Sunday, March 31, 2019
So, I'm a watercolor painter (among many other things), and I'm pretty fussy about my colors. I've got some construction coming up in my house, and so I've been on a color-collecting bender. Conveniently, there is an app for that (of course), and I've resumed using it to photograph colors that please me, or even photograph other photos with a charming color, and sample the areas that could do something for me.
While I've found that the colors on my screen differ from the paint chip samples in the store, that is reasonable: screen colors are internally lit, paint chips are reflective - there SHOULD be a difference, even with a color-calibrated monitor. Also, lighting matters - a color that looks great in natural light may be less satisfying in artificial light, and so it is worth taking samples home to test it out. Even colors that I like IN REAL LIFE sometimes are annoying in a small room (as I learned while testing colors in my bathroom - a pale green that looked good in a large space made my bathroom feel like an ice-cream-colored closet.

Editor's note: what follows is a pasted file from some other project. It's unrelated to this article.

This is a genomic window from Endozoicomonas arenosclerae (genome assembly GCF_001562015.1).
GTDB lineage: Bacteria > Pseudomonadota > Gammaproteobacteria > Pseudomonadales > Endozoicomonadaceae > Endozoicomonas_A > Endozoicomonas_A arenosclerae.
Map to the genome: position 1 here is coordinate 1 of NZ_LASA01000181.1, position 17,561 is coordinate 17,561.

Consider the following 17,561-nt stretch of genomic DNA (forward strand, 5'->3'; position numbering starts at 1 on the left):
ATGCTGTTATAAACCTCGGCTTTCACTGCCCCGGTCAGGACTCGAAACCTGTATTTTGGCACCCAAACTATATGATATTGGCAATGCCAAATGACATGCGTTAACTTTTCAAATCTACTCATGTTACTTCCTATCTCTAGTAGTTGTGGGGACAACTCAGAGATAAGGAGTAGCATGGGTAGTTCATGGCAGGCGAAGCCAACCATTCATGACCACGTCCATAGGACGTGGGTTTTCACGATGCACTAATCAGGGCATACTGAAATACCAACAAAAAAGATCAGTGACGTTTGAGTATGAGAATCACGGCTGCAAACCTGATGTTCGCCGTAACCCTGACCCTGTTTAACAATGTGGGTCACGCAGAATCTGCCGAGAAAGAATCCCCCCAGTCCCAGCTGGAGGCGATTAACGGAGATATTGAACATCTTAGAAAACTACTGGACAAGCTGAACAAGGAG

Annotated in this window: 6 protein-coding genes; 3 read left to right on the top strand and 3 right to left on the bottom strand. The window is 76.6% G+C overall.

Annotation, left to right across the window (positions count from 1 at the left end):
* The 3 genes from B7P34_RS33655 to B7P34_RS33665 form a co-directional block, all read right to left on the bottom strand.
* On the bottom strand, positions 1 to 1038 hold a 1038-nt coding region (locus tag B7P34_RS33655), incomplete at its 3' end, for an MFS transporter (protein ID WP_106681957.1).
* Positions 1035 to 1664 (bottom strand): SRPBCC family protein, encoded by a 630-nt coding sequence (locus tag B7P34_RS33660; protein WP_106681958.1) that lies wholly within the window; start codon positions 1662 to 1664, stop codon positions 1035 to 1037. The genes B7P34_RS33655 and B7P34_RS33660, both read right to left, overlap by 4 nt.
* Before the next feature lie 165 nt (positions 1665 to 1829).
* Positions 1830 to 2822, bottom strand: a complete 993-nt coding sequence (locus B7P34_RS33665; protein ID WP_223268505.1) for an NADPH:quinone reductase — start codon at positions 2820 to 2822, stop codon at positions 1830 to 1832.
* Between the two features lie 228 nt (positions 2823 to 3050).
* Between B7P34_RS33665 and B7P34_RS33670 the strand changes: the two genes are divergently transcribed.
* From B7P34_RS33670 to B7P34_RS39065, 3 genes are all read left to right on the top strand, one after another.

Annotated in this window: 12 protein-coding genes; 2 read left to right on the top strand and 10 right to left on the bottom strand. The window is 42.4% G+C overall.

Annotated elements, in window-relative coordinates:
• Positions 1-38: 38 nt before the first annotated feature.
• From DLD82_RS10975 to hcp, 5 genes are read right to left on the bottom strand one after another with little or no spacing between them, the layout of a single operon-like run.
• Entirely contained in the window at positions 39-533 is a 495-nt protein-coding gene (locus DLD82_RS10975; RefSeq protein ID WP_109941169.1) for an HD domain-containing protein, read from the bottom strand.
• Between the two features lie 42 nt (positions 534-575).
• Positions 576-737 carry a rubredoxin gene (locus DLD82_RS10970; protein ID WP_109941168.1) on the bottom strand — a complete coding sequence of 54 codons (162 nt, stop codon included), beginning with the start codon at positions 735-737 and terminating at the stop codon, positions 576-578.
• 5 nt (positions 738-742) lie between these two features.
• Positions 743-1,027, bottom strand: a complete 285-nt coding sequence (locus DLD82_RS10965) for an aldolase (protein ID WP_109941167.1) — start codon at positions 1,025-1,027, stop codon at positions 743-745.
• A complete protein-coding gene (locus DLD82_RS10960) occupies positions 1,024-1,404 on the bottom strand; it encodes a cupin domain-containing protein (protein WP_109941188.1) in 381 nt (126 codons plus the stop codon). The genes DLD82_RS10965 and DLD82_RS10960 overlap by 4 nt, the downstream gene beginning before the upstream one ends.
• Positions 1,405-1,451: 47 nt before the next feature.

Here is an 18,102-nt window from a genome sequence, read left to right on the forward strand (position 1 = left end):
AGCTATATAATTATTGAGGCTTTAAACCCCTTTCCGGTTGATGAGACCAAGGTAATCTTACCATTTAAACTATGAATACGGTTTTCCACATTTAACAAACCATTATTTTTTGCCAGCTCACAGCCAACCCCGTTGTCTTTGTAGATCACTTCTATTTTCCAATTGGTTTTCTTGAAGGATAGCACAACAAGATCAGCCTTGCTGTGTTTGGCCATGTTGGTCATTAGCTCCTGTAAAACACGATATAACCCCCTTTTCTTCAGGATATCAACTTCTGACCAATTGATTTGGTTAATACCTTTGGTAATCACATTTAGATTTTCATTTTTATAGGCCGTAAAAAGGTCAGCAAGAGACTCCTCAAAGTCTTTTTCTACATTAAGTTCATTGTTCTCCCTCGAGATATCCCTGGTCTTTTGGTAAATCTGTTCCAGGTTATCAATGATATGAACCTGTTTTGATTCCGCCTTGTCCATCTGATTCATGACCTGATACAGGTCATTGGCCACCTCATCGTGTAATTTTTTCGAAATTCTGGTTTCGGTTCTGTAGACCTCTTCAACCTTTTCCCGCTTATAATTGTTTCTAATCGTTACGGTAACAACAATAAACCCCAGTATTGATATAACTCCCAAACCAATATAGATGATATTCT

I've got some nice colors going!
There is always the sequence: first the purple-leaf plum trees bloom, then the green-leafed ones, and then the single blossom cherries follow weeks later.
(The double-blossom cherries will keep us waiting much longer.)
In this City of Microclimates, not all of the cherries in my neighborhood will bloom at the same time, but it is nice to see these ramping up. :)
Saturday, March 30, 2019
Monday, March 25, 2019
The Bay Bridge has GREAT views, but my timing was consistently off while traveling across it on Saturday. So, every photo from the lower deck has structural members in it. :-\ I know I'm silly for even trying, but going across in a high up bus provides much better views than from a car, so I got excited.
Saturday, March 16, 2019
Now that LEDs can be programmed to shift color, we want to use those lights everywhere! This is a nice effect, though. I stood still for a few moments to watch it cycle through its range.
The original Moscone center had a much lower profile, and was primarily below ground, with a park and windows to allow light in above. I haven't yet adjusted to the size of the convention center's new massing.